Tibial Tubercle Fracture Clinical Presentation

Updated: Oct 24, 2018
  • Author: Kelvin Lau, BM, BCh, MA, MRCS, DPhil, FRCS(CTh); Chief Editor: Thomas M DeBerardino, MD  more...
  • Print
Presentation

History

The patient may have a history of Osgood-Schlatter disease in the affected knee, the contralateral knee, or both. This fracture typically is sustained during athletic activity and results in an acute onset of pain and swelling and in difficulty extending the knee.

Next:

Physical Examination

The injury is almost invariably closed, with swelling and tenderness over the affected tibial tuberosity. Tibial tuberosity fractures are due to avulsion and not to direct impact; therefore, injury to the overlying tissue is rare.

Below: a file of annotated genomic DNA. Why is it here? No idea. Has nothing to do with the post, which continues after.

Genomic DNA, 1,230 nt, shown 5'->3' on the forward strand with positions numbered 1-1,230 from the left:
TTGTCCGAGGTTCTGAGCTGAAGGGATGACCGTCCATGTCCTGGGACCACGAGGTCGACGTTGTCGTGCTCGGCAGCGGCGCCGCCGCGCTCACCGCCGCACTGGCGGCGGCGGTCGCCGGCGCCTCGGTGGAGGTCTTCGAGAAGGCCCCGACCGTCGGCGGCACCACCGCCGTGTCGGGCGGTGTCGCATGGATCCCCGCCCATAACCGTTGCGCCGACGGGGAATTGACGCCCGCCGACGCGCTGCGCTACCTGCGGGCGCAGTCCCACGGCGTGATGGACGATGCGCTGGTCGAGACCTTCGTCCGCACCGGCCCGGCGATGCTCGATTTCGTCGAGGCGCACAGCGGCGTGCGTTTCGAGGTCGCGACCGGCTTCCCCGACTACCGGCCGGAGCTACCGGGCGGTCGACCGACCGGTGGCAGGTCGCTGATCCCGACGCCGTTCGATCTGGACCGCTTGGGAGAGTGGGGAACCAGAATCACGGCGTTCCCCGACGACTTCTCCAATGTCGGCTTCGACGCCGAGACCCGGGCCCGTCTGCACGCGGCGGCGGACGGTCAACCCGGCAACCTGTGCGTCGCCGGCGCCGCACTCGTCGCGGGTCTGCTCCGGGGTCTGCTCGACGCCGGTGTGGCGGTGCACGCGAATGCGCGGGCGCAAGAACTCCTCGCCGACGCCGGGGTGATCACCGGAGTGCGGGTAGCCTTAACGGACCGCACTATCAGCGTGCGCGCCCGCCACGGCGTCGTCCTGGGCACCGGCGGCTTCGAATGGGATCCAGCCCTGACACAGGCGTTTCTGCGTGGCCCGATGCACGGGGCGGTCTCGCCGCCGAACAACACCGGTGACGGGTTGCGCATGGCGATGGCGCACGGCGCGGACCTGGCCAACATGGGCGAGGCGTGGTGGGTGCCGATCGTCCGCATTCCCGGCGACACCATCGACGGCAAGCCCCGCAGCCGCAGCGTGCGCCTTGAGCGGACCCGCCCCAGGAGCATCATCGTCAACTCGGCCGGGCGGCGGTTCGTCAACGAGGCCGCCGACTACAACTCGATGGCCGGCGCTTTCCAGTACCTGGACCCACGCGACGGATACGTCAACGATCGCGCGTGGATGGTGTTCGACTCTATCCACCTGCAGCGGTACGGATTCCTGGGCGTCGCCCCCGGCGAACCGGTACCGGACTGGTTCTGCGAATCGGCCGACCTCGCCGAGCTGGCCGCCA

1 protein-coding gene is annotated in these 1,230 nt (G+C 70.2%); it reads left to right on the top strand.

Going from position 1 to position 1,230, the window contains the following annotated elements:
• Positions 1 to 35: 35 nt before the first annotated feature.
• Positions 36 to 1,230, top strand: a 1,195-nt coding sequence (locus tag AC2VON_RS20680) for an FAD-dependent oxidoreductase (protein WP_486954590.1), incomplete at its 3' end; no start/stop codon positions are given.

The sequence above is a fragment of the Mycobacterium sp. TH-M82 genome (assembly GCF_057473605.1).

In mild (type I) injuries, the patient may be able to extend the knee against gravity, but he or she may not be able to extend it against resistance. In severe (type II or III) injuries, the patient may be unable to actively extend the knee. Type III (intra-articular) injuries are associated with hemarthrosis, and this manifests as a painful knee effusion following injury.

A high-riding patella is suggestive of tibial tuberosity fracture.

Previous